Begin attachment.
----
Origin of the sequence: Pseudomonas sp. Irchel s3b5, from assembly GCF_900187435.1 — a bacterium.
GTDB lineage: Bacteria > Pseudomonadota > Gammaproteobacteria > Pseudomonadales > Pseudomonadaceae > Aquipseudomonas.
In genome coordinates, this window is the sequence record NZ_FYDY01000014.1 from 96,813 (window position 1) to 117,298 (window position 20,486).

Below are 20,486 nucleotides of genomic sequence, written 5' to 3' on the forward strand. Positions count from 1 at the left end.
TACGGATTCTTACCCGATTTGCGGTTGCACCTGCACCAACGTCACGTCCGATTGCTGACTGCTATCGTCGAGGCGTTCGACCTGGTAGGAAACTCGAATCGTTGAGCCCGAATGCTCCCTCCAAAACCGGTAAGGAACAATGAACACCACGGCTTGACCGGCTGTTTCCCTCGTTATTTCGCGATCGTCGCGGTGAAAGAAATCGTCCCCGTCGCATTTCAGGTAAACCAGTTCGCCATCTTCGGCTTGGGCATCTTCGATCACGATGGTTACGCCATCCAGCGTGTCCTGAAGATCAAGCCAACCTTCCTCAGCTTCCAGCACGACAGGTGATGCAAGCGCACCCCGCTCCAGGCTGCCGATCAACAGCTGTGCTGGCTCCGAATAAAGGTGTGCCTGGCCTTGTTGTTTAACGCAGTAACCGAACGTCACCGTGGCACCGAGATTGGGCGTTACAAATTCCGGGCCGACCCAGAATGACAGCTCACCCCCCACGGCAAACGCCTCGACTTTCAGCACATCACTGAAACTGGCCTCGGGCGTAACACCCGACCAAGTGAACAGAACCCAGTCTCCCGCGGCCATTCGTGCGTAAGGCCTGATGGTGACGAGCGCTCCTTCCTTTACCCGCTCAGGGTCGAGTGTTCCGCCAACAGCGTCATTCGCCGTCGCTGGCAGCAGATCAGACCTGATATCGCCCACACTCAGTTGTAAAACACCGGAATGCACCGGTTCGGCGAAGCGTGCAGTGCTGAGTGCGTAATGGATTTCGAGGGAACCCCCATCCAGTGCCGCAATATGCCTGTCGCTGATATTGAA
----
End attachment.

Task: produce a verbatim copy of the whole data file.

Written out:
Origin of the sequence: Pseudomonas sp. Irchel s3b5, from assembly GCF_900187435.1 — a bacterium.
GTDB lineage: Bacteria > Pseudomonadota > Gammaproteobacteria > Pseudomonadales > Pseudomonadaceae > Aquipseudomonas.
In genome coordinates, this window is the sequence record NZ_FYDY01000014.1 from 96,813 (window position 1) to 117,298 (window position 20,486).

Below are 20,486 nucleotides of genomic sequence, written 5' to 3' on the forward strand. Positions count from 1 at the left end.
TACGGATTCTTACCCGATTTGCGGTTGCACCTGCACCAACGTCACGTCCGATTGCTGACTGCTATCGTCGAGGCGTTCGACCTGGTAGGAAACTCGAATCGTTGAGCCCGAATGCTCCCTCCAAAACCGGTAAGGAACAATGAACACCACGGCTTGACCGGCTGTTTCCCTCGTTATTTCGCGATCGTCGCGGTGAAAGAAATCGTCCCCGTCGCATTTCAGGTAAACCAGTTCGCCATCTTCGGCTTGGGCATCTTCGATCACGATGGTTACGCCATCCAGCGTGTCCTGAAGATCAAGCCAACCTTCCTCAGCTTCCAGCACGACAGGTGATGCAAGCGCACCCCGCTCCAGGCTGCCGATCAACAGCTGTGCTGGCTCCGAATAAAGGTGTGCCTGGCCTTGTTGTTTAACGCAGTAACCGAACGTCACCGTGGCACCGAGATTGGGCGTTACAAATTCCGGGCCGACCCAGAATGACAGCTCACCCCCCACGGCAAACGCCTCGACTTTCAGCACATCACTGAAACTGGCCTCGGGCGTAACACCCGACCAAGTGAACAGAACCCAGTCTCCCGCGGCCATTCGTGCGTAAGGCCTGATGGTGACGAGCGCTCCTTCCTTTACCCGCTCAGGGTCGAGTGTTCCGCCAACAGCGTCATTCGCCGTCGCTGGCAGCAGATCAGACCTGATATCGCCCACACTCAGTTGTAAAACACCGGAATGCACCGGTTCGGCGAAGCGTGCAGTGCTGAGTGCGTAATGGATTTCGAGGGAACCCCCATCCAGTGCCGCAATATGCCTGTCGCTGATATTGAA